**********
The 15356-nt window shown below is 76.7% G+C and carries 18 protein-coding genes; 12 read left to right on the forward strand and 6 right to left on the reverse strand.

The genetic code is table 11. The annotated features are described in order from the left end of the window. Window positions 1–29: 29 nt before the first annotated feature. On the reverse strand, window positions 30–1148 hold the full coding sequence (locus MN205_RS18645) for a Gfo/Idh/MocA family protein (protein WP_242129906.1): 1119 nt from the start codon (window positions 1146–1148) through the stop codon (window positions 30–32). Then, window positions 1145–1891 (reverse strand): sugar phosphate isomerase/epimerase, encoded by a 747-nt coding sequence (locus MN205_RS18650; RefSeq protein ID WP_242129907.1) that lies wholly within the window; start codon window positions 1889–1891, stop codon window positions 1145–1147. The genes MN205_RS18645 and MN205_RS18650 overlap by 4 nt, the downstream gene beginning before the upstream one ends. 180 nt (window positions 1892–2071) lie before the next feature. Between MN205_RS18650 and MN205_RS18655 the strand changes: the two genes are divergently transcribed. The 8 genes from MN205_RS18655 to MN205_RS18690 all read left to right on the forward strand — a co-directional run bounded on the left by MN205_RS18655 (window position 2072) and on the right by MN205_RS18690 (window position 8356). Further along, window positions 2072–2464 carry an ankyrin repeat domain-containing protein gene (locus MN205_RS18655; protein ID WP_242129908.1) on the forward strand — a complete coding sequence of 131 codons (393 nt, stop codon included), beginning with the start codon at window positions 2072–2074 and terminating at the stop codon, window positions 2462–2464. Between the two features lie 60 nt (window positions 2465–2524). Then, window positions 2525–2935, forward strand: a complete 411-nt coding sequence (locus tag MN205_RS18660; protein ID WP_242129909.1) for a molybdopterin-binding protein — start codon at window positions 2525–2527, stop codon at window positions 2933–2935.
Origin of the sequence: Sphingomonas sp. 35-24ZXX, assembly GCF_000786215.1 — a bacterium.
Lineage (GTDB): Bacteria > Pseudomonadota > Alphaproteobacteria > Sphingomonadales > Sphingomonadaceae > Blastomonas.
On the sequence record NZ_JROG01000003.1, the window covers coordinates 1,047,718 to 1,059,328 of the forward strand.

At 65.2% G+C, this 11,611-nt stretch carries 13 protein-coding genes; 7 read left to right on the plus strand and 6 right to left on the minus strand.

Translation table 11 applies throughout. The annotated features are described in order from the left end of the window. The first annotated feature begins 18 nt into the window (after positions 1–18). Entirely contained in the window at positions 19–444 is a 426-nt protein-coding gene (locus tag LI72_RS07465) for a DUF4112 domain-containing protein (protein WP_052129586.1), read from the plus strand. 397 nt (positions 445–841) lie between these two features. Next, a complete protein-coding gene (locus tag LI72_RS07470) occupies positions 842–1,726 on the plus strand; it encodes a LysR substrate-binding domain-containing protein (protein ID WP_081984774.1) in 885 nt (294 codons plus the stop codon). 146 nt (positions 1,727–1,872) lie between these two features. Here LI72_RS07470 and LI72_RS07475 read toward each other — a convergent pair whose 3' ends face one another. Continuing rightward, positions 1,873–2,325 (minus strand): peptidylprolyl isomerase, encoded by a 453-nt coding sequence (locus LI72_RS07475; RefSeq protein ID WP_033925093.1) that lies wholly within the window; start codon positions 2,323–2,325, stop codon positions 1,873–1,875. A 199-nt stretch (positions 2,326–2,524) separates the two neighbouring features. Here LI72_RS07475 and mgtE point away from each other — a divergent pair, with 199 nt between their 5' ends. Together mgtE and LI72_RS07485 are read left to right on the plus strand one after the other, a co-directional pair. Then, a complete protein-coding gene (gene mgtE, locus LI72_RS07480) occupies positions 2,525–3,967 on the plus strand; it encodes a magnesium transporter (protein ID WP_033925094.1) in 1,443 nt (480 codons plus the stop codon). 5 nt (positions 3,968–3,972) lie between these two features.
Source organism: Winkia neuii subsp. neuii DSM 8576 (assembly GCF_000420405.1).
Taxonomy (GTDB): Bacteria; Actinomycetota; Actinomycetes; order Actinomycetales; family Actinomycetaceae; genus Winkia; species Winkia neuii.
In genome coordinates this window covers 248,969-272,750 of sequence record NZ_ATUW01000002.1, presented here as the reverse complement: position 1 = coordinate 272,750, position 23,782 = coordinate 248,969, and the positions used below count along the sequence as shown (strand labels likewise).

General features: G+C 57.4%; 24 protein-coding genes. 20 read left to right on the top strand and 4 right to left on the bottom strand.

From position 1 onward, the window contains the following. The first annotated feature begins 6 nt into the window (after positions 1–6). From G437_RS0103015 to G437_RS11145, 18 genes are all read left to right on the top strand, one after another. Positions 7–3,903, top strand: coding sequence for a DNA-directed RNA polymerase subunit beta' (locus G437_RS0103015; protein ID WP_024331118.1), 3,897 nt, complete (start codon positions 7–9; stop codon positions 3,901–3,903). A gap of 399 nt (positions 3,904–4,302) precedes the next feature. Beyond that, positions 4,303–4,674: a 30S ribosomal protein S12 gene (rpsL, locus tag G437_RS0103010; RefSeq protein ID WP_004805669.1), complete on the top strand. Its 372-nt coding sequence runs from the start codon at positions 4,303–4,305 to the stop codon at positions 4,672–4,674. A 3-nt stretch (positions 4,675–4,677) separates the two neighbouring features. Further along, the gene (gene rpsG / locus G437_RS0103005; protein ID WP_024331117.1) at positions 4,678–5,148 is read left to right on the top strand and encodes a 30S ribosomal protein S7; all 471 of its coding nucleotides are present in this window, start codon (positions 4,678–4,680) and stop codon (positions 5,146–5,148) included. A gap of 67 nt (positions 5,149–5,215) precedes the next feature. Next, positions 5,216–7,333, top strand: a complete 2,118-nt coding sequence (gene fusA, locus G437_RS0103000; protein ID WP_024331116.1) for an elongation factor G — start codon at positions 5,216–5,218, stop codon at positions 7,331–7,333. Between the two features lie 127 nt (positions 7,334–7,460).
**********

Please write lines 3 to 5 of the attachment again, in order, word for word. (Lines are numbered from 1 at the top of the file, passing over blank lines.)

Origin of the sequence: Sphingomonas sp. 35-24ZXX, assembly GCF_000786215.1 — a bacterium.
Lineage (GTDB): Bacteria > Pseudomonadota > Alphaproteobacteria > Sphingomonadales > Sphingomonadaceae > Blastomonas.
On the sequence record NZ_JROG01000003.1, the window covers coordinates 1,047,718 to 1,059,328 of the forward strand.